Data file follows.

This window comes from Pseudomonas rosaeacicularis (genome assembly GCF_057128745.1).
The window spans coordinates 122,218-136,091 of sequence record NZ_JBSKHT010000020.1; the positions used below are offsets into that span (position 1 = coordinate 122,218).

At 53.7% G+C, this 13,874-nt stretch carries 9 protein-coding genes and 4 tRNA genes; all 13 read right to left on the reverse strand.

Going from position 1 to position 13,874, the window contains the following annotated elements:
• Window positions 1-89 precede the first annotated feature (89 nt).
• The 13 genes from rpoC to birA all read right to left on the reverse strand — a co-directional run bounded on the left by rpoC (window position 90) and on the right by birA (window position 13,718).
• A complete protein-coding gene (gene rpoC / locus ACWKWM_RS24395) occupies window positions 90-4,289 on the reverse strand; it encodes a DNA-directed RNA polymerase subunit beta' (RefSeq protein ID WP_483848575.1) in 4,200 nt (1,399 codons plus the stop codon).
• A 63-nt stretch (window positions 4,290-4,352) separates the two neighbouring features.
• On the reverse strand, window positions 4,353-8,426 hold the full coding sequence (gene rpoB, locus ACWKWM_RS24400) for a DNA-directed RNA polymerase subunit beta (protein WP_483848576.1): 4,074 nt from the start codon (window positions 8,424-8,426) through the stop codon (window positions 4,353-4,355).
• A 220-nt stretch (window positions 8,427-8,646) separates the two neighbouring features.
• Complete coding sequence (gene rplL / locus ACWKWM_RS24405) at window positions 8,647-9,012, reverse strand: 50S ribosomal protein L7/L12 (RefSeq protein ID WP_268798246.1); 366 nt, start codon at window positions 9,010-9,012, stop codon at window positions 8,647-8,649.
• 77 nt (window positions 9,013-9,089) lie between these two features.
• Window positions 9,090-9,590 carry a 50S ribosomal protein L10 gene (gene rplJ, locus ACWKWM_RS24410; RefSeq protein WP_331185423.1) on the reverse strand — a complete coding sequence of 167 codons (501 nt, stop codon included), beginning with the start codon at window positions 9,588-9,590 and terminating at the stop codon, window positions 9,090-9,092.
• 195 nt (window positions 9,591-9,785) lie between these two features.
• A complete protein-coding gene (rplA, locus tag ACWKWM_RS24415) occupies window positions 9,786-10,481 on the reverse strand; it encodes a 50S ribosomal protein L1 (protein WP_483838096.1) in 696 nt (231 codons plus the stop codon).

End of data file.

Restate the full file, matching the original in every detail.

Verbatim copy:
This window comes from Pseudomonas rosaeacicularis (genome assembly GCF_057128745.1).
The window spans coordinates 122,218-136,091 of sequence record NZ_JBSKHT010000020.1; the positions used below are offsets into that span (position 1 = coordinate 122,218).

At 53.7% G+C, this 13,874-nt stretch carries 9 protein-coding genes and 4 tRNA genes; all 13 read right to left on the reverse strand.

Going from position 1 to position 13,874, the window contains the following annotated elements:
• Window positions 1-89 precede the first annotated feature (89 nt).
• The 13 genes from rpoC to birA all read right to left on the reverse strand — a co-directional run bounded on the left by rpoC (window position 90) and on the right by birA (window position 13,718).
• A complete protein-coding gene (gene rpoC / locus ACWKWM_RS24395) occupies window positions 90-4,289 on the reverse strand; it encodes a DNA-directed RNA polymerase subunit beta' (RefSeq protein ID WP_483848575.1) in 4,200 nt (1,399 codons plus the stop codon).
• A 63-nt stretch (window positions 4,290-4,352) separates the two neighbouring features.
• On the reverse strand, window positions 4,353-8,426 hold the full coding sequence (gene rpoB, locus ACWKWM_RS24400) for a DNA-directed RNA polymerase subunit beta (protein WP_483848576.1): 4,074 nt from the start codon (window positions 8,424-8,426) through the stop codon (window positions 4,353-4,355).
• A 220-nt stretch (window positions 8,427-8,646) separates the two neighbouring features.
• Complete coding sequence (gene rplL / locus ACWKWM_RS24405) at window positions 8,647-9,012, reverse strand: 50S ribosomal protein L7/L12 (RefSeq protein ID WP_268798246.1); 366 nt, start codon at window positions 9,010-9,012, stop codon at window positions 8,647-8,649.
• 77 nt (window positions 9,013-9,089) lie between these two features.
• Window positions 9,090-9,590 carry a 50S ribosomal protein L10 gene (gene rplJ, locus ACWKWM_RS24410; RefSeq protein WP_331185423.1) on the reverse strand — a complete coding sequence of 167 codons (501 nt, stop codon included), beginning with the start codon at window positions 9,588-9,590 and terminating at the stop codon, window positions 9,090-9,092.
• 195 nt (window positions 9,591-9,785) lie between these two features.
• A complete protein-coding gene (rplA, locus tag ACWKWM_RS24415) occupies window positions 9,786-10,481 on the reverse strand; it encodes a 50S ribosomal protein L1 (protein WP_483838096.1) in 696 nt (231 codons plus the stop codon).